Enough of that doomsday situation, but those are the realities as I see them. Having started as a wildlife biologist extremely antagonistic to livestock, more so than any vegan or environmentalist in this country, I was fairly fanatical about saving wildlife. Then in the mid 1960s it hit me that I was wrong. I realized that we had no option but to think seriously about livestock. Only by using grazing animals could we achieve the needed requirements to reverse desertification: the biological breakdown of billions of tons of annually dying grass-plant material during the dry months; the trampling and breaking up of bare, hard-capped soil surfaces and the laying of old material onto the ground to cover soil; the accumulation of dung and urine—all in the same way such soils and life had developed with millions of large grazing animals. Practically speaking, this could be done today, on the scale and with the frequency needed, only by using livestock that can be easily managed.

The problem I then faced was how it was to be done. How are we to use livestock to mimic those animals of the past? What do we have to guide us? We have had ten thousand years of pastoralists, whose whole culture is tied to their animals. That is their life. They are extremely knowledgeable about their environment and their connection to the environment, yet the way they handle their livestock—herding them, moving them, bunching them—had led to the formation of the great man-made deserts of antiquity in the Biblical Lands. They had done it slowly over ten thousand years, and when we look at the pastoralists of today still practicing those methods, like the Masai and Samburu in Kenya, the land is still turning to desert under pastoralism.

Clearly we didn’t have an answer there. Then I looked at the past hundred years of modern range science—experts, fencing, electric fencing, rotational grazing systems, a whole plethora of grazing systems—and that worked when applied in climates like this. I’ve looked at pastures in England where for three hundred years livestock has been handled extremely badly, in spite of which you cannot find a patch of bare ground except by the gate. But in two-thirds of the world, which is what we have to deal with, these range science methods were accelerating desertification. We discovered that first in Africa and then confirmed it in the United States, so it seemed there was just no way that we could run livestock in the seasonally humid and desertifying environments.

Knowing we had to do something about the situation, I concluded that there’s a land-management complexity here we’ve never dealt with. This is greater than anything we ecologists or biologists have ever faced. I needed to look at other professions, at how other people have tried to deal with very complicated situations in management. Harvard business planning was too theoretical, too impractical, didn’t deal with enough of the complexity. I found what I was looking for in military thinking. For over 300 years in Europe, military leaders fighting battles had to manage extremely complicated circumstances that were changing all the time and had to work out how to come up with the best possible plan right away. Why reinvent the wheel? I looked at how they had done it, and it made sense. They had taken very complicated immediate battlefield situations, divided them into little segments that the mind could cope with one at a time, with each step building on previous steps till they did indeed come up with the best possible plan right away. I’m not going to improve on that. Who’s going to improve on that?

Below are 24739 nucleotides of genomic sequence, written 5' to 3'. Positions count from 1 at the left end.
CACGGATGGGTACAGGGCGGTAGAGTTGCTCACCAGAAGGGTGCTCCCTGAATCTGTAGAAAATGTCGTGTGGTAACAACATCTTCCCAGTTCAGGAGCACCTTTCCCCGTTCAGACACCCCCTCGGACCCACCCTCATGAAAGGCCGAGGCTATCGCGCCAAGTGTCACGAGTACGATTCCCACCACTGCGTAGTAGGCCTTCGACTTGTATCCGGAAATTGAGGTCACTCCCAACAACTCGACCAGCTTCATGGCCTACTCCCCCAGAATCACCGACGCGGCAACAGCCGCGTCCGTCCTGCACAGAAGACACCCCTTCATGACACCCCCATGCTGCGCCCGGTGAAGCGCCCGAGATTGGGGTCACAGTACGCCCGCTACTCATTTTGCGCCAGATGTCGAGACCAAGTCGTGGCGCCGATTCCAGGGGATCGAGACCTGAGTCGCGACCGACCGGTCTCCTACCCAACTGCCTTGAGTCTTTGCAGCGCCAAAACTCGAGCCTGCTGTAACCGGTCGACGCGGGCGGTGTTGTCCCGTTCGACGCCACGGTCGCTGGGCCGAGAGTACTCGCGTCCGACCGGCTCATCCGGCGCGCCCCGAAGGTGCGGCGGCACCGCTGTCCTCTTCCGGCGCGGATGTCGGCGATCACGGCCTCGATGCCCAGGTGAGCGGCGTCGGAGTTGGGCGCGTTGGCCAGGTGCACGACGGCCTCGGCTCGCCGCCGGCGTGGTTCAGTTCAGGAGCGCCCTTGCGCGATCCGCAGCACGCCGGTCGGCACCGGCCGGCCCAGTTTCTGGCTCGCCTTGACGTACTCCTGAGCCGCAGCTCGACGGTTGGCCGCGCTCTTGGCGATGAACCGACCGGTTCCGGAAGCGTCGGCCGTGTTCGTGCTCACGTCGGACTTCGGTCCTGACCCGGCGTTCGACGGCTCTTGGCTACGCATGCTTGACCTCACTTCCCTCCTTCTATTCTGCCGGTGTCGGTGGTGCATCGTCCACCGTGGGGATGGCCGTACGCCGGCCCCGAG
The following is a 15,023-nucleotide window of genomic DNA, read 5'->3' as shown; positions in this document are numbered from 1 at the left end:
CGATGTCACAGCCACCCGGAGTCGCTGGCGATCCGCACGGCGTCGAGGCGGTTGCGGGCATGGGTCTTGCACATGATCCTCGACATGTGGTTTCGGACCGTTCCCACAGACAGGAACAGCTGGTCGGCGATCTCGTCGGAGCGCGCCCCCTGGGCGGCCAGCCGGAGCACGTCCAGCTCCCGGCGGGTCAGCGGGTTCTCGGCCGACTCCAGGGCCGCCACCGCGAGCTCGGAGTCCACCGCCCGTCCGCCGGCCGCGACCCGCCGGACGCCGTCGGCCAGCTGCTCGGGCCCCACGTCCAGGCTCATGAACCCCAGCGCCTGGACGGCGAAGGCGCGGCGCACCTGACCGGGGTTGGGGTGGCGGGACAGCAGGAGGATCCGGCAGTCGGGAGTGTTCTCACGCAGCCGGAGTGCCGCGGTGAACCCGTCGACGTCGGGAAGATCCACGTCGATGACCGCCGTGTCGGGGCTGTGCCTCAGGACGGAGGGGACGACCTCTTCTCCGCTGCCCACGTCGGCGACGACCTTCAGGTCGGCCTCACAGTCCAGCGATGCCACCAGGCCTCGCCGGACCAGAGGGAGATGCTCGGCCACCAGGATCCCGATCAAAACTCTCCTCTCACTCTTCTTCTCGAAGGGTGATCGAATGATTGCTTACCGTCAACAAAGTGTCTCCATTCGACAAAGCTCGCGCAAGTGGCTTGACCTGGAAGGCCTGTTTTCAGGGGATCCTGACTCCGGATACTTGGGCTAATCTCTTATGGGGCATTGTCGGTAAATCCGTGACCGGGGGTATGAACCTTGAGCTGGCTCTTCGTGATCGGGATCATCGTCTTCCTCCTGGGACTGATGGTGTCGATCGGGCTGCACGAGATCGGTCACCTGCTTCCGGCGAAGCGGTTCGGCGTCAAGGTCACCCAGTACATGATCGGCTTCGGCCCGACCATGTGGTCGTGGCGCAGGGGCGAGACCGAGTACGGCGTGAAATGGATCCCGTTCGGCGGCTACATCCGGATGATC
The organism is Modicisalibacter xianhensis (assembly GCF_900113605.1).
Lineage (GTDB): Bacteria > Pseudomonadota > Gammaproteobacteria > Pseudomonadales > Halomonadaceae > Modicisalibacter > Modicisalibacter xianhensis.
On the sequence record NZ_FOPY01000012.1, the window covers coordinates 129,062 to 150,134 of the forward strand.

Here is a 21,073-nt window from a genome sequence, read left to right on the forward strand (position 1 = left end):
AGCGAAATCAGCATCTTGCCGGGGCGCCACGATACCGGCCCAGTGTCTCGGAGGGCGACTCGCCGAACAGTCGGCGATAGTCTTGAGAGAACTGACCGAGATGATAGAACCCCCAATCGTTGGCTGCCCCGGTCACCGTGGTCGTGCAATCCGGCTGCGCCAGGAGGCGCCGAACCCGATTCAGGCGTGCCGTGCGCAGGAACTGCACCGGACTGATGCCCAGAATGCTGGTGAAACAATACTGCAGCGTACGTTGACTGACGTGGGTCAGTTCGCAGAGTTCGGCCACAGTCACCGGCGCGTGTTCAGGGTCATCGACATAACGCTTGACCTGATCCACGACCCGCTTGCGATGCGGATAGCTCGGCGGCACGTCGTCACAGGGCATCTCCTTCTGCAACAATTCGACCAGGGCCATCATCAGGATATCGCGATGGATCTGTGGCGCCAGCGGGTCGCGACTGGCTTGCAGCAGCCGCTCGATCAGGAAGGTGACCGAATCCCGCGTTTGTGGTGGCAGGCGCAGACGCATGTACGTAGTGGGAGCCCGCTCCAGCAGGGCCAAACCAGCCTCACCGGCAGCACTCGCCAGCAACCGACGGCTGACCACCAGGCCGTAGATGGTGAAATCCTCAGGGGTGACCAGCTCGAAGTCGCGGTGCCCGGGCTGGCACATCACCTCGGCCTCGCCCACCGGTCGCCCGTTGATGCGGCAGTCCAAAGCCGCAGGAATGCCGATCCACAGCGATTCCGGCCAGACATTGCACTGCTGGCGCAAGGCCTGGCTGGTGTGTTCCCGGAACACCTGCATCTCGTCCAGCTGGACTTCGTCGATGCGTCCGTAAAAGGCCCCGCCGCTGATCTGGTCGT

I understood how they did it and knew we could do the same with agriculture—crops, livestock, wildlife—but there was a problem. Battles are fought for an hour or for a week; they’re not fought for a year or two years. Farmers and ranchers, foresters, wildlifers have to think long term. They have to plan these complex situations for a whole year or more. How on earth can we do that? Oh, it’s so logical: just put it on a chart. On one piece of paper you can express time in months or years right across the top; you can express areas of land down one side; you can express volume; you can put in problems throughout the year in the body of the chart, laying out many factors like a minefield and then seeing where to move the animals. After that you can plot where to put the animals to get them in the right place at the right time with the right behavior while using them as tools to address desertification. Lo and behold, that simple! I designed it, did it, and it worked. It worked immediately because it had 300 years of experience behind it, and I can say to you with all sincerity that I am not aware of a single failure in now over fifty years if people do it this way. No matter how complicated the farm, the cropping, the orchards, the wildlife are, that’s the way we do it, and we can train people in a day. I have trained Africans who didn’t go beyond high school, one of them in particular in an hour and a half, and he did a perfect job. It is so profoundly simple.